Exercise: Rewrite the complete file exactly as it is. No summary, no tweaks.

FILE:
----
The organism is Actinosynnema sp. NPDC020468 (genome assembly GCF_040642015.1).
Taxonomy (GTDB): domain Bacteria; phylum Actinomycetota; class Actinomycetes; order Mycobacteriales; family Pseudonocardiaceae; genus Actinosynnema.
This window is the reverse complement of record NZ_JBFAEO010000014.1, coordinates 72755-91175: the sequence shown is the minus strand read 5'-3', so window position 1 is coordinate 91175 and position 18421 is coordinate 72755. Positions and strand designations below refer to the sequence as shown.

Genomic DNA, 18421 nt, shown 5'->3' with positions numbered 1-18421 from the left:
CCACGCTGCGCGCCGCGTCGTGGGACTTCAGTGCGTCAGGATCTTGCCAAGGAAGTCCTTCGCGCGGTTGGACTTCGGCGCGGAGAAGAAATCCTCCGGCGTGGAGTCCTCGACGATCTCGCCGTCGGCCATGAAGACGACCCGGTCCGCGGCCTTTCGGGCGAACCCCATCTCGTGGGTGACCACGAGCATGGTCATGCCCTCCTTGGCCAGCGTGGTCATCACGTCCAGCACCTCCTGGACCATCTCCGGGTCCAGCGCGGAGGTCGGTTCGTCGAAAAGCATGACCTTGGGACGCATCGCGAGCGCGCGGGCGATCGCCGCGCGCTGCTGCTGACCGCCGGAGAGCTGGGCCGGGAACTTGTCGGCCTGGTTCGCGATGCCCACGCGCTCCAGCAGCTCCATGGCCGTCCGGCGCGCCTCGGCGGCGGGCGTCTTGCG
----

The organism is Actinosynnema sp. NPDC020468 (genome assembly GCF_040642015.1).
Taxonomy (GTDB): domain Bacteria; phylum Actinomycetota; class Actinomycetes; order Mycobacteriales; family Pseudonocardiaceae; genus Actinosynnema.
This window is the reverse complement of record NZ_JBFAEO010000014.1, coordinates 72755-91175: the sequence shown is the minus strand read 5'-3', so window position 1 is coordinate 91175 and position 18421 is coordinate 72755. Positions and strand designations below refer to the sequence as shown.

Genomic DNA, 18421 nt, shown 5'->3' with positions numbered 1-18421 from the left:
CCACGCTGCGCGCCGCGTCGTGGGACTTCAGTGCGTCAGGATCTTGCCAAGGAAGTCCTTCGCGCGGTTGGACTTCGGCGCGGAGAAGAAATCCTCCGGCGTGGAGTCCTCGACGATCTCGCCGTCGGCCATGAAGACGACCCGGTCCGCGGCCTTTCGGGCGAACCCCATCTCGTGGGTGACCACGAGCATGGTCATGCCCTCCTTGGCCAGCGTGGTCATCACGTCCAGCACCTCCTGGACCATCTCCGGGTCCAGCGCGGAGGTCGGTTCGTCGAAAAGCATGACCTTGGGACGCATCGCGAGCGCGCGGGCGATCGCCGCGCGCTGCTGCTGACCGCCGGAGAGCTGGGCCGGGAACTTGTCGGCCTGGTTCGCGATGCCCACGCGCTCCAGCAGCTCCATGGCCGTCCGGCGCGCCTCGGCGGCGGGCGTCTTGCG